February 17, 2018: Journal of Molecular Evolution
Kun Cao, Jing Zhang, Xin-Yu Miao, Qiu-Xia Wei, Xin-Lu Zhao, Qing-Yu He, Xuesong Sun
Iron is an essential element for almost all bacteria. The iron ATP-binding cassette (ABC) transporters located on the cell membrane affects bacterial virulence and infection. Although a variety of Fe3+ -transporters have been found in bacteria, their evolutionary processes are rarely studied. Pneumococcal iron ABC transporter (PitA), a highly conserved Fe3+ -transporter in most pathogenic bacteria, influences the capsule formation and virulence of bacteria. However, multiple sequence alignment revealed that PitA is expressed in four different variants in bacteria, and the structural complexity of these variants increases progressively...
February 10, 2018: Journal of Inorganic Biochemistry
Robert Lowe, Carl Barton, Christopher A Jenkins, Christina Ernst, Oliver Forman, Denise S Fernandez-Twinn, Christoph Bock, Stephen J Rossiter, Chris G Faulkes, Susan E Ozanne, Lutz Walter, Duncan T Odom, Cathryn Mellersh, Vardhman K Rakyan
BACKGROUND: Mammalian species exhibit a wide range of lifespans. To date, a robust and dynamic molecular readout of these lifespan differences has not yet been identified. Recent studies have established the existence of ageing-associated differentially methylated positions (aDMPs) in human and mouse. These are CpG sites at which DNA methylation dynamics show significant correlations with age. We hypothesise that aDMPs are pan-mammalian and are a dynamic molecular readout of lifespan variation among different mammalian species...
February 16, 2018: Genome Biology
Tuomas Nurmi, Kalle Parvinen, Vesa Selonen
We propose a novel mathematical model for a metapopulation in which dispersal occurs on two levels: juvenile dispersal from the natal site is mandatory but it may take place either locally within the natal patch or globally between patches. Within each patch, individuals live in sites. Each site can be inhabited by at most one individual at a time and it may be of high or low quality. A disperser immigrates into a high-quality site whenever it obtains one, but it immigrates into a low-quality site only with a certain probability that depends on the time within the dispersal season...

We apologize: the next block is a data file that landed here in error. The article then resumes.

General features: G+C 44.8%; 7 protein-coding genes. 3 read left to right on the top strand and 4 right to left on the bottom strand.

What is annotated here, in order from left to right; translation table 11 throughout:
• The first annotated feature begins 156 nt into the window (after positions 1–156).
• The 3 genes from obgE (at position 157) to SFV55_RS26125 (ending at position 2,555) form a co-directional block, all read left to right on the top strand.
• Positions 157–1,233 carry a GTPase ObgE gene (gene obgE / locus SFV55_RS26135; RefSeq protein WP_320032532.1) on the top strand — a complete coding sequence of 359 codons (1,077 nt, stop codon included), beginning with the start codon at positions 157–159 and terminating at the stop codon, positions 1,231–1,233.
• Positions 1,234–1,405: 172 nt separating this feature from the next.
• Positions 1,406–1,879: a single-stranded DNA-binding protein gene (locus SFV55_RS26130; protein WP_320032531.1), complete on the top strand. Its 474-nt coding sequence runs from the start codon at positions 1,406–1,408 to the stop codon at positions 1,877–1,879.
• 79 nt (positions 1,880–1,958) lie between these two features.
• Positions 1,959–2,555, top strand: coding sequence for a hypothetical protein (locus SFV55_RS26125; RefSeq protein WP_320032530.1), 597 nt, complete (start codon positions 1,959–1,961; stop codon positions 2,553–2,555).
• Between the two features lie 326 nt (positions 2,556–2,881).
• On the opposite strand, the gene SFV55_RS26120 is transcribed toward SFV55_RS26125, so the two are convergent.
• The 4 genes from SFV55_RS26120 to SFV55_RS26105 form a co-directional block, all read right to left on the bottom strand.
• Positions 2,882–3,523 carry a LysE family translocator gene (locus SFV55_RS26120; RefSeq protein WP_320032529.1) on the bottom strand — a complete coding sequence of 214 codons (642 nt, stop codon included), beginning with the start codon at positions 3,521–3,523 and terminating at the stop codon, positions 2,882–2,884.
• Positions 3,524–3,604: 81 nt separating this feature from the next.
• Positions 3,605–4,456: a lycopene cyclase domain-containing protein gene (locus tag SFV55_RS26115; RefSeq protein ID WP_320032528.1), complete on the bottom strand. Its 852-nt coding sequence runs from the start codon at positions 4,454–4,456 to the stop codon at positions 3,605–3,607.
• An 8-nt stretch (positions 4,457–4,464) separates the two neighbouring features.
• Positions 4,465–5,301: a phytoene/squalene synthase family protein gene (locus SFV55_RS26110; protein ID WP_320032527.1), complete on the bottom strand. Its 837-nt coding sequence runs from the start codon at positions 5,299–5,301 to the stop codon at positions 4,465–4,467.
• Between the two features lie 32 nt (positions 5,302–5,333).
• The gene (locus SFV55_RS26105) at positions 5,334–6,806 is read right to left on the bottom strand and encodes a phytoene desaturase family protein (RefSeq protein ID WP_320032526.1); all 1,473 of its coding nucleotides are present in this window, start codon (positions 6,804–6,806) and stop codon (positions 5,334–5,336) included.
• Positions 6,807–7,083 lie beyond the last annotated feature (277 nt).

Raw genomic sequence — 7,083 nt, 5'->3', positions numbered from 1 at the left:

February 13, 2018: Journal of Theoretical Biology
Rita Carmona, Laura Ariza, Ana Cañete, Ramón Muñoz-Chápuli
The vertebrate heart receives the blood through the cardiac inflow tract. This area has experienced profound changes along the evolution of vertebrates; changes that have a reflection in the cardiac ontogeny. The development of the inflow tract involves dynamic changes due to the progressive addition of tissue derived from the secondary heart field. The inflow tract is the site where oxygenated blood coming from lungs is received separately from the systemic return, where the cardiac pacemaker is established and where the proepicardium develops...
February 13, 2018: Journal of Molecular and Cellular Cardiology
Chen Shen, Chen Chu, Yini Geng, Jiahua Jin, Fei Chen, Lei Shi
Voluntary participation, as an additional strategy involved in repeated games, has been proved to be an efficient way to promote the evolution of cooperation theoretically and empirically. Besides, current studies show that the coevolution of teaching activity can promote cooperation. Thus, inspired by aforementioned above, we investigate the effect of coevolution of teaching activity on the evolution of cooperation for prisoner's dilemma game with voluntary participation: when the focal player successfully enforces its strategy on the opponent, his teaching ability will get an increase...
2018: PloS One
Berta Verd, Erik Clark, Karl R Wotton, Hilde Janssens, Eva Jiménez-Guri, Anton Crombach, Johannes Jaeger
Insects determine their body segments in two different ways. Short-germband insects, such as the flour beetle Tribolium castaneum, use a molecular clock to establish segments sequentially. In contrast, long-germband insects, such as the vinegar fly Drosophila melanogaster, determine all segments simultaneously through a hierarchical cascade of gene regulation. Gap genes constitute the first layer of the Drosophila segmentation gene hierarchy, downstream of maternal gradients such as that of Caudal (Cad). We use data-driven mathematical modelling and phase space analysis to show that shifting gap domains in the posterior half of the Drosophila embryo are an emergent property of a robust damped oscillator mechanism, suggesting that the regulatory dynamics underlying long- and short-germband segmentation are much more similar than previously thought...
February 16, 2018: PLoS Biology